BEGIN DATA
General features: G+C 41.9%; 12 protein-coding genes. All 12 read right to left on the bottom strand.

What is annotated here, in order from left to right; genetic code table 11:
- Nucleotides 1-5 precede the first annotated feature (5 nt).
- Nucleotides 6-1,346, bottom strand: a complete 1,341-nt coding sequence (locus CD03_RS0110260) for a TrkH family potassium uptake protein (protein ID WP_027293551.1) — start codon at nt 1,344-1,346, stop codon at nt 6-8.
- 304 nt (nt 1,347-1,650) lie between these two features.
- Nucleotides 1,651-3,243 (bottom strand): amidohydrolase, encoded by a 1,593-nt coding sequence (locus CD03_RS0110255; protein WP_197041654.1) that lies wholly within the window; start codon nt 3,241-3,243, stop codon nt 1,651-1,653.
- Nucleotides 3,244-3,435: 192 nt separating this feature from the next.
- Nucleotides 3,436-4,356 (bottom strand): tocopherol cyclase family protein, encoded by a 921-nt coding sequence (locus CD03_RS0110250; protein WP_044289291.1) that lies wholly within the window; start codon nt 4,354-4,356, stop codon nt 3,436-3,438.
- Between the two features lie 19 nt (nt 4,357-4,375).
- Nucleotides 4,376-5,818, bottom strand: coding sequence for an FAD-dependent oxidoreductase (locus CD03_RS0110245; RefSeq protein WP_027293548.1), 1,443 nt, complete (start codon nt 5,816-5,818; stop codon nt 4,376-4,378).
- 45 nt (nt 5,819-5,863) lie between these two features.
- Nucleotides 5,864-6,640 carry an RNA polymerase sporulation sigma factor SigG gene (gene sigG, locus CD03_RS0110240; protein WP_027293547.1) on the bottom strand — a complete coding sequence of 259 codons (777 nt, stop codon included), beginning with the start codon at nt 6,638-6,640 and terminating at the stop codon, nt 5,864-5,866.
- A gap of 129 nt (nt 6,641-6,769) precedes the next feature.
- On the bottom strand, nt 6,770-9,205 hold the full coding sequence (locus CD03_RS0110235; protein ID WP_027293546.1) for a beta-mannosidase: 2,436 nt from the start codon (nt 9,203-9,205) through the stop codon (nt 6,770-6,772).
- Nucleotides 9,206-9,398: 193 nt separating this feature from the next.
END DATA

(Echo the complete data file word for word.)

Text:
General features: G+C 41.9%; 12 protein-coding genes. All 12 read right to left on the bottom strand.

What is annotated here, in order from left to right; genetic code table 11:
- Nucleotides 1-5 precede the first annotated feature (5 nt).
- Nucleotides 6-1,346, bottom strand: a complete 1,341-nt coding sequence (locus CD03_RS0110260) for a TrkH family potassium uptake protein (protein ID WP_027293551.1) — start codon at nt 1,344-1,346, stop codon at nt 6-8.
- 304 nt (nt 1,347-1,650) lie between these two features.
- Nucleotides 1,651-3,243 (bottom strand): amidohydrolase, encoded by a 1,593-nt coding sequence (locus CD03_RS0110255; protein WP_197041654.1) that lies wholly within the window; start codon nt 3,241-3,243, stop codon nt 1,651-1,653.
- Nucleotides 3,244-3,435: 192 nt separating this feature from the next.
- Nucleotides 3,436-4,356 (bottom strand): tocopherol cyclase family protein, encoded by a 921-nt coding sequence (locus CD03_RS0110250; protein WP_044289291.1) that lies wholly within the window; start codon nt 4,354-4,356, stop codon nt 3,436-3,438.
- Between the two features lie 19 nt (nt 4,357-4,375).
- Nucleotides 4,376-5,818, bottom strand: coding sequence for an FAD-dependent oxidoreductase (locus CD03_RS0110245; RefSeq protein WP_027293548.1), 1,443 nt, complete (start codon nt 5,816-5,818; stop codon nt 4,376-4,378).
- 45 nt (nt 5,819-5,863) lie between these two features.
- Nucleotides 5,864-6,640 carry an RNA polymerase sporulation sigma factor SigG gene (gene sigG, locus CD03_RS0110240; protein WP_027293547.1) on the bottom strand — a complete coding sequence of 259 codons (777 nt, stop codon included), beginning with the start codon at nt 6,638-6,640 and terminating at the stop codon, nt 5,864-5,866.
- A gap of 129 nt (nt 6,641-6,769) precedes the next feature.
- On the bottom strand, nt 6,770-9,205 hold the full coding sequence (locus CD03_RS0110235; protein ID WP_027293546.1) for a beta-mannosidase: 2,436 nt from the start codon (nt 9,203-9,205) through the stop codon (nt 6,770-6,772).
- Nucleotides 9,206-9,398: 193 nt separating this feature from the next.